• Support: I feel obligated to repeat here the extensive documentation on the ArchLinux site. What’s more, when a problem occurred with Partition Manager, I posted a request in the forums. Not only I got a respond in the same day to my problem, but the package responsible for the solution was already in the repositories for me to upgrade to. Problem’s gone! Great job by the community there!


The To Dos:

  • GRUB:  Installing bootloader version 0.97 from the Chakra installer, wiped out all my other booting options. Ubuntu wasn’t discovered and I had to manually edit the GRUB menu.lst file to enable booting to it. Furthermore, my partition table got a bit mixed up and I had to undergo a small process through fdisk to repair it. Works still needs to be done here I assume, since automation is desired, users shouldn’t have to get into this  kind of trouble.
  • Shaman: It’s “a complete frontend to libalpm/pacman and ABS written in Qt4”. I tried adding and removing software with it, attempted some updates and applied some settings. Shaman is far from ready. It kind of reminded me of Kpackagekit when it first made it into Kubuntu. It crashed on various occasions. I can read in the forums that this is to the knowledge of the developers at Chakra-Project and are currently working on improving it. A package managing application needs above all to be stable and reliable.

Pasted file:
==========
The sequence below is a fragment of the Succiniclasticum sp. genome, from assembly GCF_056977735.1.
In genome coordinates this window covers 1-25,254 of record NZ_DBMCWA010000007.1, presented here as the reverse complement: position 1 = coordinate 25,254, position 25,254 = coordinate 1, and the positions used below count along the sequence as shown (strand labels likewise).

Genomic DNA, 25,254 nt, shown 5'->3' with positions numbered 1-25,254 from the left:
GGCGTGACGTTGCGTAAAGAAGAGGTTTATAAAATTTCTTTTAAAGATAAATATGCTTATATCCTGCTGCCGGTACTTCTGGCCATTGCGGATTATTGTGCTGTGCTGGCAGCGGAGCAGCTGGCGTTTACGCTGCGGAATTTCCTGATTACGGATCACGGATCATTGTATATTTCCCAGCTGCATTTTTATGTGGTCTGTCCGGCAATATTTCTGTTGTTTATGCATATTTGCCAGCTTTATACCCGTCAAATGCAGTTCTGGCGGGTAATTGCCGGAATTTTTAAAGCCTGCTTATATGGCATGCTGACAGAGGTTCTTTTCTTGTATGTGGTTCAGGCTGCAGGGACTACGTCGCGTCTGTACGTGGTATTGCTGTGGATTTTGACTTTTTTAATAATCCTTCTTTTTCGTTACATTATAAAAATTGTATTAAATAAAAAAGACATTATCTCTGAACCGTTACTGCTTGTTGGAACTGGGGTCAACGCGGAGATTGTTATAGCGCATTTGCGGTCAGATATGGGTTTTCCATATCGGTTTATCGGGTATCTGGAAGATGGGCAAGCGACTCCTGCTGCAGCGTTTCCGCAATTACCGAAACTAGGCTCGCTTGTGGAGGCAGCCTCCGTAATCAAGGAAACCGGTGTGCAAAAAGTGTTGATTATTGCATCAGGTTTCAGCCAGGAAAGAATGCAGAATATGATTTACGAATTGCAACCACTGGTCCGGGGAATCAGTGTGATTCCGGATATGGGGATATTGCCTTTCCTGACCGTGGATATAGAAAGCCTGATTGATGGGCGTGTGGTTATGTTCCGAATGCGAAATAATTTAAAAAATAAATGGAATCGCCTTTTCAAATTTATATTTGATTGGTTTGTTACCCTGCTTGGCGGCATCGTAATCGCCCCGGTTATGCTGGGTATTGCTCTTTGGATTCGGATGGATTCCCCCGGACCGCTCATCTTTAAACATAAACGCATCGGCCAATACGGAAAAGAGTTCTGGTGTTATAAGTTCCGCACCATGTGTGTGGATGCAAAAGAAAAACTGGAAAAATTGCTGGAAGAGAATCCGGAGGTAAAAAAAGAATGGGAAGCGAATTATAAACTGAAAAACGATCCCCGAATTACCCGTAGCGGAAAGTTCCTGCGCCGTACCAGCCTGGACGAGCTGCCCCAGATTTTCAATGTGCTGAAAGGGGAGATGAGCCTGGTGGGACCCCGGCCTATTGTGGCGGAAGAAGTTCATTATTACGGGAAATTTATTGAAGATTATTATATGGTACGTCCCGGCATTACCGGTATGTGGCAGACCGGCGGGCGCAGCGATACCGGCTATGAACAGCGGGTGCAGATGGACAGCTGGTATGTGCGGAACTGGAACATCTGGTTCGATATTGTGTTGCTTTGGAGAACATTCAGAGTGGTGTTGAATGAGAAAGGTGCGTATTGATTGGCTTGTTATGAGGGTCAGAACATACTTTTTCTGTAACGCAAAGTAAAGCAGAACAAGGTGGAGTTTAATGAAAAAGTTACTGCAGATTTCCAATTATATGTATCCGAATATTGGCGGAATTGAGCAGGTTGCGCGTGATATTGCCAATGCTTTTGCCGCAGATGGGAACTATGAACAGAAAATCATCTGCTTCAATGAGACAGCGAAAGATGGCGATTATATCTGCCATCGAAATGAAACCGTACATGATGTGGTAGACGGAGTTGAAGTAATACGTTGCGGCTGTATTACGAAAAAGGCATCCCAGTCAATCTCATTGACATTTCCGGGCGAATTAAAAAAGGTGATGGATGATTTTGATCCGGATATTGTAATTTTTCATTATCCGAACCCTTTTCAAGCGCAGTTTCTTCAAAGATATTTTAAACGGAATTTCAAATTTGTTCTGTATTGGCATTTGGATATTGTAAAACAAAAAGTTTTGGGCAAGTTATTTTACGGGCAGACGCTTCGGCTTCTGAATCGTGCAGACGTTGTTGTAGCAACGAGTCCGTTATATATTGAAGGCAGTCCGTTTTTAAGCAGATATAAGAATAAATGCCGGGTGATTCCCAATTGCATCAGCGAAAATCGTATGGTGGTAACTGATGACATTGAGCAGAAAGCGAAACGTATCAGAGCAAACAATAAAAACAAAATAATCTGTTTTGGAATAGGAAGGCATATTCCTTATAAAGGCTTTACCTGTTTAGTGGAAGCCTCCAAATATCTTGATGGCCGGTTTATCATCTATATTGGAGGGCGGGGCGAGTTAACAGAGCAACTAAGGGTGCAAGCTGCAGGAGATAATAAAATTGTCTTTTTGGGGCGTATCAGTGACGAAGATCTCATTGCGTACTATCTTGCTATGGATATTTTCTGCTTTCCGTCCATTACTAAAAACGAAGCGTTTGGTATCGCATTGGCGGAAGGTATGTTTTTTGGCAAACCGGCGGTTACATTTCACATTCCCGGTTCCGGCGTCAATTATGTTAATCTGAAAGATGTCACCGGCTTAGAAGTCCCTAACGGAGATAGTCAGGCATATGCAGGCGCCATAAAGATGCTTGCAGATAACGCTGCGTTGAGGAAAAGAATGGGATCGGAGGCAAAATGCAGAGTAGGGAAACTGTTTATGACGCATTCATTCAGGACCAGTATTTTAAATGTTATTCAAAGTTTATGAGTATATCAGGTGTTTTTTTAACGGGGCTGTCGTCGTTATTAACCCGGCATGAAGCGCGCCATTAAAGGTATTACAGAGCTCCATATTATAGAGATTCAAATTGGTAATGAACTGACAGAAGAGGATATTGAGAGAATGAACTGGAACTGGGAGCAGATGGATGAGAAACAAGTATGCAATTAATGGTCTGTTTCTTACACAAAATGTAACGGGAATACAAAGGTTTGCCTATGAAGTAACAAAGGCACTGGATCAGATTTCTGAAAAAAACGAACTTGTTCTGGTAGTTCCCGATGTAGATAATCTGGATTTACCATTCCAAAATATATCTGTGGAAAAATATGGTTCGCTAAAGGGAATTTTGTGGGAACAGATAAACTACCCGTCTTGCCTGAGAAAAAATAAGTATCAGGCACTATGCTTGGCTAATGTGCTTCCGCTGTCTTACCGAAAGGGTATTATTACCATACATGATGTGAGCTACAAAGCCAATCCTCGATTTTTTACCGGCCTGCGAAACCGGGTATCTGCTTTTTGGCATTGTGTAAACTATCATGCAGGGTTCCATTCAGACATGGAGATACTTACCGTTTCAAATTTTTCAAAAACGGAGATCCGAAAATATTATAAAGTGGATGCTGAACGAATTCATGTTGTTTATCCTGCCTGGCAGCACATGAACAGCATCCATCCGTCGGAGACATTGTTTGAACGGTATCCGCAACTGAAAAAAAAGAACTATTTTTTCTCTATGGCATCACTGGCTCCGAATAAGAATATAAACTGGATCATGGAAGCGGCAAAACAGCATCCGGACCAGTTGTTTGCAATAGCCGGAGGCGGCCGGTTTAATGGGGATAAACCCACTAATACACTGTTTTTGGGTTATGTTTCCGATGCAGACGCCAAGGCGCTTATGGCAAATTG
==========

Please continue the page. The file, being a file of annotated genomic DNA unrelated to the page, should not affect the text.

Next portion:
In conclusion:

If you are a new GNU/Linux user,  I wouldn’t for now advice using this Alpha 4 release by no means as your main operating system. But if you know your way around and/or belong to the adventurous type, I believe Chakra worths taking it for a spin.

I quote again from the Chakra webpage: